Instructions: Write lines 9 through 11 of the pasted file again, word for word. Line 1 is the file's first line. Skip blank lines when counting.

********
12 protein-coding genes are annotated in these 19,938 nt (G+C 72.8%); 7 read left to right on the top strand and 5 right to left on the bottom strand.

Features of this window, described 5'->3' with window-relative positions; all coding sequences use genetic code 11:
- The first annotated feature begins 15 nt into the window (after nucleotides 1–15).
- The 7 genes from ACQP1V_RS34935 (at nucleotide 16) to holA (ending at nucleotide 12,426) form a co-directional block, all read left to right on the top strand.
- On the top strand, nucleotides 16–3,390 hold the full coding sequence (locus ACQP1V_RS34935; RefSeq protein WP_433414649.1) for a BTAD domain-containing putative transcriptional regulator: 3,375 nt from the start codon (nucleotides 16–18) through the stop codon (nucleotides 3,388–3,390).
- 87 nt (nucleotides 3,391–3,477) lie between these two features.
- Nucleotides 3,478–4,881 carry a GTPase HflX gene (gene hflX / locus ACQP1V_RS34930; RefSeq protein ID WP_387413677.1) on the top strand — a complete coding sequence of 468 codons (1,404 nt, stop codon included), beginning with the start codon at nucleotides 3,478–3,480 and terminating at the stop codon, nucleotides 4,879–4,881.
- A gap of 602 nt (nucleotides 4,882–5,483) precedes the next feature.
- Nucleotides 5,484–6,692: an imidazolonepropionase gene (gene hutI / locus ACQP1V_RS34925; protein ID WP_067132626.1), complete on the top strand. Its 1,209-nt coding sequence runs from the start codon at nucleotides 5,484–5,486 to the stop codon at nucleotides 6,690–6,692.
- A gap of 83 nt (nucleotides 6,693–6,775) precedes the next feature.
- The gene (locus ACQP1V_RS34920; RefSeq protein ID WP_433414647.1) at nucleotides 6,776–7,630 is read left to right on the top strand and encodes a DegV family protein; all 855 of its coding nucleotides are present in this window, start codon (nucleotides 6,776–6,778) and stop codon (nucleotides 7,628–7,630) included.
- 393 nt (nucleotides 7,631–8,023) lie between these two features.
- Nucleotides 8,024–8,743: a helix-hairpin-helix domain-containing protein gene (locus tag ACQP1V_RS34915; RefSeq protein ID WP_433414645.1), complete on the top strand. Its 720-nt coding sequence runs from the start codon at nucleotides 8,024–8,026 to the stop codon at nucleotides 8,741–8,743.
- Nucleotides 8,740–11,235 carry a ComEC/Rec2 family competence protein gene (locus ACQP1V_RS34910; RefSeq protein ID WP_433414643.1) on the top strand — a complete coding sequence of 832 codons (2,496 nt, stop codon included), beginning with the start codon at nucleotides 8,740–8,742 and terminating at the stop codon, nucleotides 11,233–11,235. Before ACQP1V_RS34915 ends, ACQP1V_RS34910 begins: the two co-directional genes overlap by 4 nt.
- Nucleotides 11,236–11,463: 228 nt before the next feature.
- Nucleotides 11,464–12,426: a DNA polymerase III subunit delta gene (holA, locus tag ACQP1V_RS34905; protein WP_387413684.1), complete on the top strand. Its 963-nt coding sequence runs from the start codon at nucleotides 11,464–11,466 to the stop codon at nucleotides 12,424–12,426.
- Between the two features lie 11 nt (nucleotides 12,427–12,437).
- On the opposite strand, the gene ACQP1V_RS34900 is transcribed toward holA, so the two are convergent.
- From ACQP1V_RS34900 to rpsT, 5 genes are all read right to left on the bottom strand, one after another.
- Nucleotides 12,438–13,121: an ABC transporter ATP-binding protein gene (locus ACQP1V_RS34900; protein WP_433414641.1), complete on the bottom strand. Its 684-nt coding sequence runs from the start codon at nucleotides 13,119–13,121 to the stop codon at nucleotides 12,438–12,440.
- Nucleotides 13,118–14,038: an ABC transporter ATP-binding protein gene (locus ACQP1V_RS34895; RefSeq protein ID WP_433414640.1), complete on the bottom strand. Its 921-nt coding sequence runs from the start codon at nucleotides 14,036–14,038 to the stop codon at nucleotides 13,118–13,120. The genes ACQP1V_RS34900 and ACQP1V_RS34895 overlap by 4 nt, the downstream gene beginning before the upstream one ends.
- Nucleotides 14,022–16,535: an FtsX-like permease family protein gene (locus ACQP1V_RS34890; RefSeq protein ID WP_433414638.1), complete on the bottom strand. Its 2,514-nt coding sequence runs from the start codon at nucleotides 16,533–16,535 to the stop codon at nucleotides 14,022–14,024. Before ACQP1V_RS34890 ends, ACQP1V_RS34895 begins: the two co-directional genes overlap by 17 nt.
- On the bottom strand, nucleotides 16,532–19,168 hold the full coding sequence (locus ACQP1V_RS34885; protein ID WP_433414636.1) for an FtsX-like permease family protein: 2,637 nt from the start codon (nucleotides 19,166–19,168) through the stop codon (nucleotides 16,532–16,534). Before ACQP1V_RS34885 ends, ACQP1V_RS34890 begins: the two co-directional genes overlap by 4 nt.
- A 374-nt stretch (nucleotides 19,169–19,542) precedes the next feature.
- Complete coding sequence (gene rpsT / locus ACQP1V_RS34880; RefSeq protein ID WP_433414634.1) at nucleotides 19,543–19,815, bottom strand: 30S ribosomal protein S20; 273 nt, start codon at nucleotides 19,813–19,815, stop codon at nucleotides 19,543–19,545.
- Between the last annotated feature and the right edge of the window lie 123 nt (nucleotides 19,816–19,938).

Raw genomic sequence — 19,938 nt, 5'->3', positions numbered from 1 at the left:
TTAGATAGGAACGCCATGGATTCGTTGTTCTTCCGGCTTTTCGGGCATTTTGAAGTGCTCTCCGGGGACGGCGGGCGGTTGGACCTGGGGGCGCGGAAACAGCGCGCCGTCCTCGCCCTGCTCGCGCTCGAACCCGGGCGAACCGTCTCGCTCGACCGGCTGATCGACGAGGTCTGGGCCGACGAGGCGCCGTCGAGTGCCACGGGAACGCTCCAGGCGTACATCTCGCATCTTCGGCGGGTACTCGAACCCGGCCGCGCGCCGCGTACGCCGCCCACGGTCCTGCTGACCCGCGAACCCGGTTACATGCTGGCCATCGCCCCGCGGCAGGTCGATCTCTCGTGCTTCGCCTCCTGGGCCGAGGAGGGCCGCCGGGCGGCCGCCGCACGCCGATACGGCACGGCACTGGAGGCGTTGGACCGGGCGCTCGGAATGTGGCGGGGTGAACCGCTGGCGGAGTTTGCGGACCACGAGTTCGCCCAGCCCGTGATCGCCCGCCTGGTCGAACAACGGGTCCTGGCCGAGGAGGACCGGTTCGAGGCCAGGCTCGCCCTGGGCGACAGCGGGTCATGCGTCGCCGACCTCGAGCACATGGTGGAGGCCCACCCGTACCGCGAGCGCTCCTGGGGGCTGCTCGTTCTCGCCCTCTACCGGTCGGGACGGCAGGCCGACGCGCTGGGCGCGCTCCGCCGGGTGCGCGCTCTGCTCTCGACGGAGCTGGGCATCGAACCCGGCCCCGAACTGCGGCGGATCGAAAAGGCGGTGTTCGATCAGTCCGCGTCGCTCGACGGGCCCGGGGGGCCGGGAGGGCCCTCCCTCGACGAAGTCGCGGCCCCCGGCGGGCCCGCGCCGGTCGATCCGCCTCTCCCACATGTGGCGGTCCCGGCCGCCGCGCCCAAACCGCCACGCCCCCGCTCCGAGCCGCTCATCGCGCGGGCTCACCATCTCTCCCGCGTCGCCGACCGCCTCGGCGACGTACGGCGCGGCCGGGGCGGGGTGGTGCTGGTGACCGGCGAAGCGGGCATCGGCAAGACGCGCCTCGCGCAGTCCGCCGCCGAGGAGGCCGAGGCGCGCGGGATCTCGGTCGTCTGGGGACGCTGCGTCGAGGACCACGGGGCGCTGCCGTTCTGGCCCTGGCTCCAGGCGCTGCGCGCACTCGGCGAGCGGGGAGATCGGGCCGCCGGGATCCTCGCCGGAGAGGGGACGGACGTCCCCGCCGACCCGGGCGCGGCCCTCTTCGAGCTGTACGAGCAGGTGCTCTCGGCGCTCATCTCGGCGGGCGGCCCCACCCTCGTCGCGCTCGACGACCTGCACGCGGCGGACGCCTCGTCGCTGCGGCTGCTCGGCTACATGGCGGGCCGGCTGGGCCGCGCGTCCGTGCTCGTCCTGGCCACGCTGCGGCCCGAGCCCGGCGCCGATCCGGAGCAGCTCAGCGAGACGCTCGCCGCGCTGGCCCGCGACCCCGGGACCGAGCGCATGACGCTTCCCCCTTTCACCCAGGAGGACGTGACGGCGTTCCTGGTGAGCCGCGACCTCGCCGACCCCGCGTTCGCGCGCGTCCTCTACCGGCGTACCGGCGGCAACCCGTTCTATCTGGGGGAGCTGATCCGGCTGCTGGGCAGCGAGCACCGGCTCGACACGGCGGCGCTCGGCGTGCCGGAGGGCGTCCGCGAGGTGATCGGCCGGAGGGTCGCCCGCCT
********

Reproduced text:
- Nucleotides 5,484–6,692: an imidazolonepropionase gene (gene hutI / locus ACQP1V_RS34925; protein ID WP_067132626.1), complete on the top strand. Its 1,209-nt coding sequence runs from the start codon at nucleotides 5,484–5,486 to the stop codon at nucleotides 6,690–6,692.
- A gap of 83 nt (nucleotides 6,693–6,775) precedes the next feature.
- The gene (locus ACQP1V_RS34920; RefSeq protein ID WP_433414647.1) at nucleotides 6,776–7,630 is read left to right on the top strand and encodes a DegV family protein; all 855 of its coding nucleotides are present in this window, start codon (nucleotides 6,776–6,778) and stop codon (nucleotides 7,628–7,630) included.